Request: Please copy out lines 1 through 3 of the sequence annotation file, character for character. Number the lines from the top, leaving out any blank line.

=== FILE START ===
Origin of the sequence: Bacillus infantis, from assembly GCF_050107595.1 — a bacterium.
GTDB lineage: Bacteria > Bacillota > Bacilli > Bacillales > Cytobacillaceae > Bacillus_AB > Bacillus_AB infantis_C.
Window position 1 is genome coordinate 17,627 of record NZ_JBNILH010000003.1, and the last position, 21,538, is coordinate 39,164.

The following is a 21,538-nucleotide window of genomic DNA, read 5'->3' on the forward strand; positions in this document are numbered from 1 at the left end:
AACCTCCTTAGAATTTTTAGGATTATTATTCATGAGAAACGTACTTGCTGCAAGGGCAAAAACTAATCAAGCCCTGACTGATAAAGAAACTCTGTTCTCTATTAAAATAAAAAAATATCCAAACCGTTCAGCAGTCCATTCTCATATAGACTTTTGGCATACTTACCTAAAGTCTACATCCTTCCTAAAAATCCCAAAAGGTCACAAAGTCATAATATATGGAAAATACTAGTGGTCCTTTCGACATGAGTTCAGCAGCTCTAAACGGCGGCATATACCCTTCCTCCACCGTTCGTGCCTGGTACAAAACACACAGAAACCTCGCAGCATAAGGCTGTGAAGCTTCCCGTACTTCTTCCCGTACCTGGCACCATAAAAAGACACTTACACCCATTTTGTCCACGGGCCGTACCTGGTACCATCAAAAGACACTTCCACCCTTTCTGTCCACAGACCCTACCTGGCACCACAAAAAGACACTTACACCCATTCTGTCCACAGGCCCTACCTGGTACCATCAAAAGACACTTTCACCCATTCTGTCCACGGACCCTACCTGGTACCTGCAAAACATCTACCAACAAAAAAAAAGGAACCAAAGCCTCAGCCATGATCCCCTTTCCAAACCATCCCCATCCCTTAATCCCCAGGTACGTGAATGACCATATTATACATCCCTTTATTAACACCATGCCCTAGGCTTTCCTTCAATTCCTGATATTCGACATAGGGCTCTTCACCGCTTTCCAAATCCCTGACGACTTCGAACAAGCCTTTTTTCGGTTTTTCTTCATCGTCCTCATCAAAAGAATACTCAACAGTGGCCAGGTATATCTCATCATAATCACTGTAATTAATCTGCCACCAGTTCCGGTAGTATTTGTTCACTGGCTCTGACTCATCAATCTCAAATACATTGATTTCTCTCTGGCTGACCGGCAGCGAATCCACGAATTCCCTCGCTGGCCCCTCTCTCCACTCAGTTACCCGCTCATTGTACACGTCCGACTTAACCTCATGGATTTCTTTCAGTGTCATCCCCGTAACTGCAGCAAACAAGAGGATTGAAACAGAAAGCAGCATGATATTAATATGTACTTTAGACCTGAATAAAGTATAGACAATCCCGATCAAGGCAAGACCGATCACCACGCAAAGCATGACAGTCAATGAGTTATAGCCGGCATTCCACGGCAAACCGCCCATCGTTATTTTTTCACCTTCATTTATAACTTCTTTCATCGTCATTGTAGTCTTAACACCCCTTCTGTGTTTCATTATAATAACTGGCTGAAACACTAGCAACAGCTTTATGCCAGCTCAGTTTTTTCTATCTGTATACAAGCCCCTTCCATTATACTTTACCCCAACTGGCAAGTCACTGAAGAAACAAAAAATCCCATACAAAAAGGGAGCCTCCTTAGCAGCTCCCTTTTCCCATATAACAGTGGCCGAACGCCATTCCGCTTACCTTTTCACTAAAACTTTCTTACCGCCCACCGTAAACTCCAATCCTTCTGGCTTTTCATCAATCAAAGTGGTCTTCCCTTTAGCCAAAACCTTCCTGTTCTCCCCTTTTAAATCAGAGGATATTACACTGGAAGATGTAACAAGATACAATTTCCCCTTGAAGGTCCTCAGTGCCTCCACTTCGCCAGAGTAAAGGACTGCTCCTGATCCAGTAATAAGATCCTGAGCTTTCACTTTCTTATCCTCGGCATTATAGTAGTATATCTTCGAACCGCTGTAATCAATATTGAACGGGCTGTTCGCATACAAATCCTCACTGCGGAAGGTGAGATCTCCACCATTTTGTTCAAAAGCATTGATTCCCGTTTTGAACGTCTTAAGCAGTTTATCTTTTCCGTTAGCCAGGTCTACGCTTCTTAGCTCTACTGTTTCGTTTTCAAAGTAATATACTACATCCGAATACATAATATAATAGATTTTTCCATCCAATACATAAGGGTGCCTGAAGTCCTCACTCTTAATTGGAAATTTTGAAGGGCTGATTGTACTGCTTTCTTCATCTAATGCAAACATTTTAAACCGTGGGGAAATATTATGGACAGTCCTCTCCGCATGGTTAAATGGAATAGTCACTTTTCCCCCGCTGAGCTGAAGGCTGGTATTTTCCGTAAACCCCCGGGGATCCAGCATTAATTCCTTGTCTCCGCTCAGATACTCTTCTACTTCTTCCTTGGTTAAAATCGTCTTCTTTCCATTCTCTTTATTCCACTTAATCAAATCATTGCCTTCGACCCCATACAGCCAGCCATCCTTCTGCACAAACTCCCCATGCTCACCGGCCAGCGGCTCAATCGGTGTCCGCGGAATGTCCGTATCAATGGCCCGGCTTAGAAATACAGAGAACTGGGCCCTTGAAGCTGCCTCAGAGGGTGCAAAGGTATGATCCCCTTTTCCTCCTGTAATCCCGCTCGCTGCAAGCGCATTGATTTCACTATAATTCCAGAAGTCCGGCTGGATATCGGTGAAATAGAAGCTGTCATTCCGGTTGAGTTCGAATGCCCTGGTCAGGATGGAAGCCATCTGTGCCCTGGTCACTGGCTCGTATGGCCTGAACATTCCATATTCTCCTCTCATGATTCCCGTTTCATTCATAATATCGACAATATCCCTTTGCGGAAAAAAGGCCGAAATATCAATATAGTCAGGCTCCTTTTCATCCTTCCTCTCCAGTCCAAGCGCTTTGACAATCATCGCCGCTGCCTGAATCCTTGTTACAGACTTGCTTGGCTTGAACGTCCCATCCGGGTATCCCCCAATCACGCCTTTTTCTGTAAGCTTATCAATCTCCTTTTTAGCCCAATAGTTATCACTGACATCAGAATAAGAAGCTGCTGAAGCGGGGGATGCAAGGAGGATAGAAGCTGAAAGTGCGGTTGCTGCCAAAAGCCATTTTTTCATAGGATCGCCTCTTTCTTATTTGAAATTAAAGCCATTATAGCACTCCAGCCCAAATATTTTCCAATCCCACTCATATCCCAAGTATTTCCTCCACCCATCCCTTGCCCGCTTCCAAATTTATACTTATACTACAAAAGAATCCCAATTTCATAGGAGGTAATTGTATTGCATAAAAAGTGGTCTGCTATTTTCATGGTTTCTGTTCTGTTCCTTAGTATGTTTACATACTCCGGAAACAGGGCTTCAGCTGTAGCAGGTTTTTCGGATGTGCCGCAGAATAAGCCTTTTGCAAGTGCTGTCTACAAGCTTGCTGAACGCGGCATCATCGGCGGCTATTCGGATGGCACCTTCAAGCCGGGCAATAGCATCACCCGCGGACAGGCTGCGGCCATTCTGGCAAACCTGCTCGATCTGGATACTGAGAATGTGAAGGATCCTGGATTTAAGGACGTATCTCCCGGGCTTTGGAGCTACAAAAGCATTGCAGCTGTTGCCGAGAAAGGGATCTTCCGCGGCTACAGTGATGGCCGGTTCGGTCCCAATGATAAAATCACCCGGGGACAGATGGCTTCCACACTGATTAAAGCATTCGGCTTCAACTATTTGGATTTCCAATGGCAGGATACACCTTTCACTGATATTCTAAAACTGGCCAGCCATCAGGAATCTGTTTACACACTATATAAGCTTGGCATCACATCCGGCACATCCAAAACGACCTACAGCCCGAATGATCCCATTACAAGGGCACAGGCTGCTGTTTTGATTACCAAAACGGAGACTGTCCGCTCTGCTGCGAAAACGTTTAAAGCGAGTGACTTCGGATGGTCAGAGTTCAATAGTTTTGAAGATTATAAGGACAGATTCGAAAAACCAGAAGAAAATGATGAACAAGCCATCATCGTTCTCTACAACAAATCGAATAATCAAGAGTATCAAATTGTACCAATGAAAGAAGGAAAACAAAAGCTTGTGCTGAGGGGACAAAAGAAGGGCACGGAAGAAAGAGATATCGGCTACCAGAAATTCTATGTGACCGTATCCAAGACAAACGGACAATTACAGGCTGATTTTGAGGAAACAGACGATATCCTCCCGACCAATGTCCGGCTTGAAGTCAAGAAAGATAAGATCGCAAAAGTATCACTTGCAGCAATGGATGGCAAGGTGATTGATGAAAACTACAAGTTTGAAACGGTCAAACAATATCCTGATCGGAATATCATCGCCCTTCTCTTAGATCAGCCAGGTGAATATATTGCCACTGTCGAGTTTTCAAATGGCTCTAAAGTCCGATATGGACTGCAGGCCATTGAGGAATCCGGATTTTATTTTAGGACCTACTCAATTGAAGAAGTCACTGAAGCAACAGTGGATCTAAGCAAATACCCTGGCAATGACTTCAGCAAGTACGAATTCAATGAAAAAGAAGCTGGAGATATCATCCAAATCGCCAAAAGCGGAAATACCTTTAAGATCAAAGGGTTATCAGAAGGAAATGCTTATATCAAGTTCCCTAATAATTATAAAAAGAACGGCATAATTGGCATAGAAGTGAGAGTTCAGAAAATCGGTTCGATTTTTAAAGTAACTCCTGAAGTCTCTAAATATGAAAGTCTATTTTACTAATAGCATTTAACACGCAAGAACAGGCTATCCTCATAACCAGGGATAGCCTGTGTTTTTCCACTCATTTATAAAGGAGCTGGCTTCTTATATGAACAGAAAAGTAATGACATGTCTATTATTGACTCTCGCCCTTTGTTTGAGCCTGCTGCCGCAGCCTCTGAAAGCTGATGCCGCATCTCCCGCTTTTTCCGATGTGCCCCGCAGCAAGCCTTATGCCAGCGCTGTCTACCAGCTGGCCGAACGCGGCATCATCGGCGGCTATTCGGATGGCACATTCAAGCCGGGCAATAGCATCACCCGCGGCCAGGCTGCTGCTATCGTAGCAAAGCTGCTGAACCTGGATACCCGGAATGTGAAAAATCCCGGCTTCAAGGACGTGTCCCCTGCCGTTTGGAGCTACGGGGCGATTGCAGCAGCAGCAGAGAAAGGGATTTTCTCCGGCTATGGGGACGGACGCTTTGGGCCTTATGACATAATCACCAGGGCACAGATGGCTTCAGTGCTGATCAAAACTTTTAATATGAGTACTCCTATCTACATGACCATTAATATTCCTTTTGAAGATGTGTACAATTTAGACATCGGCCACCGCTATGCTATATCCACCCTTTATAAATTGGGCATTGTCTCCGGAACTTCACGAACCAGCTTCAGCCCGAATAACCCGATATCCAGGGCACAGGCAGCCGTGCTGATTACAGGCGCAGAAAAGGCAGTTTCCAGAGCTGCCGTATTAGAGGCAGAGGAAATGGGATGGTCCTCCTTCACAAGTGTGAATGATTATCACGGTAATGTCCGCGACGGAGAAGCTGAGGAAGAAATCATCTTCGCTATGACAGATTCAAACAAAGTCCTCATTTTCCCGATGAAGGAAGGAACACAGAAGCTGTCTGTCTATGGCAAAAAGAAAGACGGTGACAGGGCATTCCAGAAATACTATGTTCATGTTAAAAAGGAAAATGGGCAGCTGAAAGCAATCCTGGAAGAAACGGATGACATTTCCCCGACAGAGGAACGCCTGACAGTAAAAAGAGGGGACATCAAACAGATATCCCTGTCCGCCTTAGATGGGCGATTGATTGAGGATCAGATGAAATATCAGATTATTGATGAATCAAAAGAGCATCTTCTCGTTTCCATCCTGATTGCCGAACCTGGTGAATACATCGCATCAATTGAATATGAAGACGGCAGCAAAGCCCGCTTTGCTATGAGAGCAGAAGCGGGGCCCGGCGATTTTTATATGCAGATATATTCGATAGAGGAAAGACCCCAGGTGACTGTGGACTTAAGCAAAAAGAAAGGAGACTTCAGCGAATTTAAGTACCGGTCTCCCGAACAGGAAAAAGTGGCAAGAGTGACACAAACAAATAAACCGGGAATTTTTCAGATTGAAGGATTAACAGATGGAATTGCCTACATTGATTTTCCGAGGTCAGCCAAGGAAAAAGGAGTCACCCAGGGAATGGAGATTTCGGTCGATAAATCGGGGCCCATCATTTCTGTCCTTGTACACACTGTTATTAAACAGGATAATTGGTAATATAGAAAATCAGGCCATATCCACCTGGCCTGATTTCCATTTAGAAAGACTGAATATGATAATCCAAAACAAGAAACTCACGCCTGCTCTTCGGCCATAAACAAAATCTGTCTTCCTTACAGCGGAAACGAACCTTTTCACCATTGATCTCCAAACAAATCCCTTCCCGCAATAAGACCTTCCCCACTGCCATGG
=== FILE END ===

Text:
Origin of the sequence: Bacillus infantis, from assembly GCF_050107595.1 — a bacterium.
GTDB lineage: Bacteria > Bacillota > Bacilli > Bacillales > Cytobacillaceae > Bacillus_AB > Bacillus_AB infantis_C.
Window position 1 is genome coordinate 17,627 of record NZ_JBNILH010000003.1, and the last position, 21,538, is coordinate 39,164.